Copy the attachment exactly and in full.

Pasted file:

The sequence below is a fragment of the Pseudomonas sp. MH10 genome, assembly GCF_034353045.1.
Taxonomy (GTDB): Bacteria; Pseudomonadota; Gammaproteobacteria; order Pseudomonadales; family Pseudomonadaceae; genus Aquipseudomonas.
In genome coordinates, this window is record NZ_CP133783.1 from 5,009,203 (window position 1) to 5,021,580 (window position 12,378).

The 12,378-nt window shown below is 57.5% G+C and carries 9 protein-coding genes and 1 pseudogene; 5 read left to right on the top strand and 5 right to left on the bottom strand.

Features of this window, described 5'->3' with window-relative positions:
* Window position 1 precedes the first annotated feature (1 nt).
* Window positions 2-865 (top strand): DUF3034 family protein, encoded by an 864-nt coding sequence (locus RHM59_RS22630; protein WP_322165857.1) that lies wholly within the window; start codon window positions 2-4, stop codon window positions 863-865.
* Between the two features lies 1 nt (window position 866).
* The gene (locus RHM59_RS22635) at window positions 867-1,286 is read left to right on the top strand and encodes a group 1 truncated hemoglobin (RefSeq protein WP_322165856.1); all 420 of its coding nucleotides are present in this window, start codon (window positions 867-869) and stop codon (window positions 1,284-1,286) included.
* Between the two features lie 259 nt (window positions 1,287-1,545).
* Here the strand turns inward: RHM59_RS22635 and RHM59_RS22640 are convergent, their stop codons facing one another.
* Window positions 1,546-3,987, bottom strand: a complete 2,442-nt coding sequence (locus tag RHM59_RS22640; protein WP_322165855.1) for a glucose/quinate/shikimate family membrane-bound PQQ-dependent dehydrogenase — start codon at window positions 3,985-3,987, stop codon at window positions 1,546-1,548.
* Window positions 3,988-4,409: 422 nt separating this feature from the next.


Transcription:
The sequence below is a fragment of the Pseudomonas sp. MH10 genome, assembly GCF_034353045.1.
Taxonomy (GTDB): Bacteria; Pseudomonadota; Gammaproteobacteria; order Pseudomonadales; family Pseudomonadaceae; genus Aquipseudomonas.
In genome coordinates, this window is record NZ_CP133783.1 from 5,009,203 (window position 1) to 5,021,580 (window position 12,378).

The 12,378-nt window shown below is 57.5% G+C and carries 9 protein-coding genes and 1 pseudogene; 5 read left to right on the top strand and 5 right to left on the bottom strand.

Features of this window, described 5'->3' with window-relative positions:
* Window position 1 precedes the first annotated feature (1 nt).
* Window positions 2-865 (top strand): DUF3034 family protein, encoded by an 864-nt coding sequence (locus RHM59_RS22630; protein WP_322165857.1) that lies wholly within the window; start codon window positions 2-4, stop codon window positions 863-865.
* Between the two features lies 1 nt (window position 866).
* The gene (locus RHM59_RS22635) at window positions 867-1,286 is read left to right on the top strand and encodes a group 1 truncated hemoglobin (RefSeq protein WP_322165856.1); all 420 of its coding nucleotides are present in this window, start codon (window positions 867-869) and stop codon (window positions 1,284-1,286) included.
* Between the two features lie 259 nt (window positions 1,287-1,545).
* Here the strand turns inward: RHM59_RS22635 and RHM59_RS22640 are convergent, their stop codons facing one another.
* Window positions 1,546-3,987, bottom strand: a complete 2,442-nt coding sequence (locus tag RHM59_RS22640; protein WP_322165855.1) for a glucose/quinate/shikimate family membrane-bound PQQ-dependent dehydrogenase — start codon at window positions 3,985-3,987, stop codon at window positions 1,546-1,548.
* Window positions 3,988-4,409: 422 nt separating this feature from the next.